Bacterial cell culture
- Glass culture tubes with metal caps and labels
- Medium from media room or customized
- Fireboy or Bunsen burner
- Glass pipette tubes
- Motorized pipette
- Micropipettes and sterile tips
For a typical liquid culture, use 5 ml of appropriate medium. The amount in each tube does not have to be exact if you are just trying to culture cells for their precious DNA.
- Streak an agar plate from glyerol stock. Incubate plates overnight in the 37 °C room.
- Take your plates from the warm room. Take an aliquot of the antibiotic(s) needed from the freezer, and set it on the bench to thaw.
- Flame a glass pipette, open the bottle of medium and flame the mouth, measure out the amount you need to fill your tubes, flame the cap and recap the bottle as quickly as possible.
- Remove the tube cap, flame the top of the culture tube, pipette in 5 ml, flame the top of the tube, and cap it.
- Pick up one colony by tapping a small 0.1 microliter pipette tip (on a pipette) on the surface of the plate. Uncap a tube, flame the top, eject the tip into the tube, flame, cap. You can also use a sterile toothpick for transfer, but this method gives a clear indication of which tubes have been inoculated.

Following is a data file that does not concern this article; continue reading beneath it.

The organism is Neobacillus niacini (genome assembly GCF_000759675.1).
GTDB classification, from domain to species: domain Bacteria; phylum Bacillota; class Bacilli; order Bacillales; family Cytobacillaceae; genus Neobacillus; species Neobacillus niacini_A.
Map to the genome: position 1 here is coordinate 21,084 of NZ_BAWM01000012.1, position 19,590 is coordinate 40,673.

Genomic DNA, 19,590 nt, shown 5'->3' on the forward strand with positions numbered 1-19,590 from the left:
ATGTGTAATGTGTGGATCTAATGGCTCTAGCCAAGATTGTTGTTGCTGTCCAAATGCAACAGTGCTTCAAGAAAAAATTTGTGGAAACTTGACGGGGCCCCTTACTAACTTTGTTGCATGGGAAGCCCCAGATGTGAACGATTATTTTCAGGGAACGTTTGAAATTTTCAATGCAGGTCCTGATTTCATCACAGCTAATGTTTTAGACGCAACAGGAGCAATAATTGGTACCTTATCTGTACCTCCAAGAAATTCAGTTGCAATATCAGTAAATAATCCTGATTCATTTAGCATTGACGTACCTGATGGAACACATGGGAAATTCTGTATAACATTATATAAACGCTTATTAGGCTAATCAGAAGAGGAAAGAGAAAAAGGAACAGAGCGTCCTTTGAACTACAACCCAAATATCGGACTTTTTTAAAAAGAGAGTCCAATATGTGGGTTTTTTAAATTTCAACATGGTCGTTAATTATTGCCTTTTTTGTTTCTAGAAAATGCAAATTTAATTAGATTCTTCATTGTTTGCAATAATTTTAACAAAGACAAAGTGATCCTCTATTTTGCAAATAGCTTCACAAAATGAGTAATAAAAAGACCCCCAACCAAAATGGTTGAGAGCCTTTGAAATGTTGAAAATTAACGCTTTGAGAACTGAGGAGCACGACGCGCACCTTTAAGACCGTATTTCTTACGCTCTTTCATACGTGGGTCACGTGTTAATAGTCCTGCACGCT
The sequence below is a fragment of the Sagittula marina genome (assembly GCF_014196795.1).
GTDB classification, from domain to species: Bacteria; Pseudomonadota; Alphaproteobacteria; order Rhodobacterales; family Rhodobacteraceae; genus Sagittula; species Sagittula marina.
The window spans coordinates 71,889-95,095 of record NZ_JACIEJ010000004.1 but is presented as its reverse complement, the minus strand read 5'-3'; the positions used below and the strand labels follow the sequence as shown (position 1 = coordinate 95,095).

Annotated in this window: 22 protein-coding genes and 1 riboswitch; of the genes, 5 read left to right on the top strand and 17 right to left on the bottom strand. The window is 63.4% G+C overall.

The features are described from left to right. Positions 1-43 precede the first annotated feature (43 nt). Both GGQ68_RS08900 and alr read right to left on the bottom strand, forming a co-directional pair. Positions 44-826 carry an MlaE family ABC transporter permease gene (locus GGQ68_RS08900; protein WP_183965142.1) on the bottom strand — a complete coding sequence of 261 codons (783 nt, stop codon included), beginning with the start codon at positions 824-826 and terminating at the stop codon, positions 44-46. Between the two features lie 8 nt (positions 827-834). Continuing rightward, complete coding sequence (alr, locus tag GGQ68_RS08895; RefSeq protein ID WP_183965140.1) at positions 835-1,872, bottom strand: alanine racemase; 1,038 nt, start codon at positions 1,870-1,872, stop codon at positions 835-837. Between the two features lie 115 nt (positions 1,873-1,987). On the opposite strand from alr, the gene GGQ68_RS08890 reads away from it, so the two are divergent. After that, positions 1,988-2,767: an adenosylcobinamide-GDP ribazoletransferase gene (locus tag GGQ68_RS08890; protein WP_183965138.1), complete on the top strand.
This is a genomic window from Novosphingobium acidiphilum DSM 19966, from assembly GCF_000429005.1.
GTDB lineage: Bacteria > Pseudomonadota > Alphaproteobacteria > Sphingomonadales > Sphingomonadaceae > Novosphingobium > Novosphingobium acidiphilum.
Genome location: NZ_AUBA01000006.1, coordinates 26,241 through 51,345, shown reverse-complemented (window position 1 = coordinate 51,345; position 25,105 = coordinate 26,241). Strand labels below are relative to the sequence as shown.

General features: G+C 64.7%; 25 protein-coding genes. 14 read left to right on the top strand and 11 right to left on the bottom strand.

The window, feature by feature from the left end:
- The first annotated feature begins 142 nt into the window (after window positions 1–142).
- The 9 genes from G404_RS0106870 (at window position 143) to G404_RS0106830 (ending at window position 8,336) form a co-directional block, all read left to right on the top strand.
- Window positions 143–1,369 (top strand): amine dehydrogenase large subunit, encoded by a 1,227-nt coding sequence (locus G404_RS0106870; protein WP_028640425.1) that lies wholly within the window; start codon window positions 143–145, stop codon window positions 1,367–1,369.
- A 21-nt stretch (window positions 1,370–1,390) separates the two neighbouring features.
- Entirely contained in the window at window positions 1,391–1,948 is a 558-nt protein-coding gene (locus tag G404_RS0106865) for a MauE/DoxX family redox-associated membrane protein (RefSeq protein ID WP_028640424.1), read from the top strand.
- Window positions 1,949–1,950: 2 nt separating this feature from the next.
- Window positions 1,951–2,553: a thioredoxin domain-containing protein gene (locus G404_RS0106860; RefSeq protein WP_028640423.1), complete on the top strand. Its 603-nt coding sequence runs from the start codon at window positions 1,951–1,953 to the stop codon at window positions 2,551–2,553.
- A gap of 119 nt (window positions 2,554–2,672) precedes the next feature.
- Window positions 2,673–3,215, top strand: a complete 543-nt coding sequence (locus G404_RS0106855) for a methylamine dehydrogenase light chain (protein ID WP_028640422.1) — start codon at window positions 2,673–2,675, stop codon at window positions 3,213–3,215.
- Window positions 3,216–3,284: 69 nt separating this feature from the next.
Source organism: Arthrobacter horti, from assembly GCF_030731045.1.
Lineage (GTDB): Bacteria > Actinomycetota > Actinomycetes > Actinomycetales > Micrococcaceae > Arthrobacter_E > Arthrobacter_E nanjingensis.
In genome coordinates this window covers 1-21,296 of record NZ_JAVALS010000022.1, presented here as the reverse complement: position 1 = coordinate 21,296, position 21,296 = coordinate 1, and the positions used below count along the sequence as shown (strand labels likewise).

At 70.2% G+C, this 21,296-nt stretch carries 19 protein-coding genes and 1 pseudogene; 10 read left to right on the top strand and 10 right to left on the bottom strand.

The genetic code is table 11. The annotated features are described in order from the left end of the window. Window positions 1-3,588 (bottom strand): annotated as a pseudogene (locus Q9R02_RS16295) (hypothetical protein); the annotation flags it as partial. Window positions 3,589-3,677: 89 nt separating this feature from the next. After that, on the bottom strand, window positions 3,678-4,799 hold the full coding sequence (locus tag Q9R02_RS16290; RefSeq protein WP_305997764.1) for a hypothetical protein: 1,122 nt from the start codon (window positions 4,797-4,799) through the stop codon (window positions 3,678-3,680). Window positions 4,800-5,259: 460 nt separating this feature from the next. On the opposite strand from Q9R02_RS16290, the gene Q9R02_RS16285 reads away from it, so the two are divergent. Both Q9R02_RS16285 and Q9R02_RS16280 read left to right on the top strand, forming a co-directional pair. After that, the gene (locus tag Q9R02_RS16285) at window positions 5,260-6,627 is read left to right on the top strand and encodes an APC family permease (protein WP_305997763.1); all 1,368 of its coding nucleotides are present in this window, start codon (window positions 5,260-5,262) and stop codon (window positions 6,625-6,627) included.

- Pipette the desired amount of antibiotic into each tube along the wall. Do not put the non-sterile part of the pipette inside the tube and use a new tip for each tube.
- Vortex each tube for 1-2 seconds to mix well.
- Take the tubes to the 37 °C room. Turn the rotating rack off using the dial to decrease the speed. Do not use the switch because the motion is too abrupt. Add your tubes in a balanced layout. If you have an odd number, there are extra tubes for balance in the box on the floor next to the machine. Dial the machine back up to 7.
- Wait overnight or until your cells have reached the desired concentration.